Lagging vaccine campaigns are leaving Caribbean nations imperiled, W.H.O. officials say.

Lagging vaccine campaigns are leaving Caribbean nations imperiled, W.H.O. officials say.

Though new coronavirus cases and deaths are declining across the Americas, the Caribbean remains particularly vulnerable to the virus, in part because of vaccination struggles, World Health Organization officials warned on Wednesday.

“Out of 13 countries and territories in the Americas that have not yet reached W.H.O.’s goal of 40 percent coverage, 10 are in the Caribbean,” Dr. Carissa Etienne, director of the Pan American Health Organization, said at a news conference, referring to shares of their populations that have been vaccinated. The organization Dr. Etienne heads is a regional arm of the W.H.O.

There are vast differences in vaccination rates within the region. The stable, prosperous Cayman Islands has vaccinated 91 percent of its residents, according to P.A.H.O., while turbulent, low-income Haiti has managed to vaccinate just 1 percent.

Some Caribbean countries are hampered by shortages of health care workers and have set up vaccination sites only in central areas, which may be far from many of the people who need them, Dr. Etienne said.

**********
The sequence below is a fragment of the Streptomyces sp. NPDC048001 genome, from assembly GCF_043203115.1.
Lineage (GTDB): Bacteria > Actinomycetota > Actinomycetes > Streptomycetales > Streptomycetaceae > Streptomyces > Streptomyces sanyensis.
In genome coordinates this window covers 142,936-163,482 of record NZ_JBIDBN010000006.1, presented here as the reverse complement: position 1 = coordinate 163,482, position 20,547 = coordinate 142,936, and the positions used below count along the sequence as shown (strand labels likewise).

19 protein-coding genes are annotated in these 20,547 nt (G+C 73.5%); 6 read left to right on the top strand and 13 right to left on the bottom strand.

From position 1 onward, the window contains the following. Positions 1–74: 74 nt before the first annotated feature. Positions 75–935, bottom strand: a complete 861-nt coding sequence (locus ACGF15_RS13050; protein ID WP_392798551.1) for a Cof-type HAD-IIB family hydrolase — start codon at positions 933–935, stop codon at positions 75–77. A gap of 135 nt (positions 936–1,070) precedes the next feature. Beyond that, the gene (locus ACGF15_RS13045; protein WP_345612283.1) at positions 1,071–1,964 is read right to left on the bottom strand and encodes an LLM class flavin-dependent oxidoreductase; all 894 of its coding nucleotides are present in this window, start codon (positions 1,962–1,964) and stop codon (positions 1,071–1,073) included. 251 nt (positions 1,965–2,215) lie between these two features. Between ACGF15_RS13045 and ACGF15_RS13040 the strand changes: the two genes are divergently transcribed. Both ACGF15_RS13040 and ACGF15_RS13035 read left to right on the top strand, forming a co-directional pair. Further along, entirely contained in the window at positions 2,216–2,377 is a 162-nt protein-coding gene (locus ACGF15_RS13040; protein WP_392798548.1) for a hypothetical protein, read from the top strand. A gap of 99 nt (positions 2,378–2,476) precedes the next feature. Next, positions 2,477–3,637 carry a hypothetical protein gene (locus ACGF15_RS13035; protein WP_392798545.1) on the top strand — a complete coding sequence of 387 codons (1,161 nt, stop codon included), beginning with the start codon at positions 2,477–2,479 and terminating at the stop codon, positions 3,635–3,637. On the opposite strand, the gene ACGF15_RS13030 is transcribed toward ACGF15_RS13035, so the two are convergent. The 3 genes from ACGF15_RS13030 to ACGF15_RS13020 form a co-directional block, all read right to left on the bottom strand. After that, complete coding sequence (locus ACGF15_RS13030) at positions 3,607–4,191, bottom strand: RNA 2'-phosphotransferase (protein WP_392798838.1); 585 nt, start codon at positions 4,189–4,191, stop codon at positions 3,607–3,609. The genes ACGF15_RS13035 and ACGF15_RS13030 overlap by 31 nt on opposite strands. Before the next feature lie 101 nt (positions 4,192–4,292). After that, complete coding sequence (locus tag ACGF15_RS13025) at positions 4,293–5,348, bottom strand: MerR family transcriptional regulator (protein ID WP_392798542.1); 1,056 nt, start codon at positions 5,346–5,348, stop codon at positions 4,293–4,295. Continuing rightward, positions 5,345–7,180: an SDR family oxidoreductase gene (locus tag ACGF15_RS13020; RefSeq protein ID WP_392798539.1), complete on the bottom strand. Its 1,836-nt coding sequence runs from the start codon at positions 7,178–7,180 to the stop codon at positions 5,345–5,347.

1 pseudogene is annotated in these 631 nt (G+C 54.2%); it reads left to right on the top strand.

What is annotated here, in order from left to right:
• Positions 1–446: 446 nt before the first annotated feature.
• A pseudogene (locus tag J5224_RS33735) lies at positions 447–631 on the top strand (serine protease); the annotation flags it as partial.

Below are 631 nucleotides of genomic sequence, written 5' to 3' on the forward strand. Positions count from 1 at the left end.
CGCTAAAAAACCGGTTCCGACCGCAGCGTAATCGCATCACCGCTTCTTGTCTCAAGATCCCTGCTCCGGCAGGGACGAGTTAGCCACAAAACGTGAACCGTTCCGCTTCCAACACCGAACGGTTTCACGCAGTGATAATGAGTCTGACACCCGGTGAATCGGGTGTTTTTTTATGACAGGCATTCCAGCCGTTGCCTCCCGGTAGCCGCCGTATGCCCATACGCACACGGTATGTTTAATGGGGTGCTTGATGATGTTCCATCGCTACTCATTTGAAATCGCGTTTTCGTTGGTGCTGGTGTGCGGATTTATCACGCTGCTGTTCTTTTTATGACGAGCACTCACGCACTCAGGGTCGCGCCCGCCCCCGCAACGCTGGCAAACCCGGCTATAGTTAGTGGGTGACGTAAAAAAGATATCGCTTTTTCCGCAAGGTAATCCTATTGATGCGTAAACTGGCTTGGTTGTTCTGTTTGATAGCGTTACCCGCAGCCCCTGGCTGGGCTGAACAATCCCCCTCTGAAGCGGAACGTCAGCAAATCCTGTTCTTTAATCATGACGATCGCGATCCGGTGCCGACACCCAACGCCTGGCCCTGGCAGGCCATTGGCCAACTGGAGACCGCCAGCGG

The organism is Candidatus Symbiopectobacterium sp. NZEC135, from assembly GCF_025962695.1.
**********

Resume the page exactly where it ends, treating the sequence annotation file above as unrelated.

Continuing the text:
There can also be a significant segment of the population that is resistant to being vaccinated, she said, noting that some may have questions and fears about the vaccines and others may think the coronavirus is no longer a serious threat to them. “The spread and death toll of Omicron have shown that underestimating this virus only fuels the pandemic and leads to more suffering,” Dr. Etienne said.

A survey of people in the eastern Caribbean, conducted by P.A.H.O. and the United Nations, found that 51 percent of those who did not intend to be vaccinated were open to changing their minds if they received more information.

“Dialogue, trust, and outreach are the tools we must use to get more vaccines into arms and ultimately save lives,” Dr. Etienne said.

P.A.H.O. officials warned against interpreting recent declines in the number of new cases as evidence that the coronavirus was disappearing.

“It is likely that the SARS-CoV-2 virus will continue circulating for the foreseeable future,” said Sylvain Aldighieri, P.A.H.O.’s incident manager for Covid-19.

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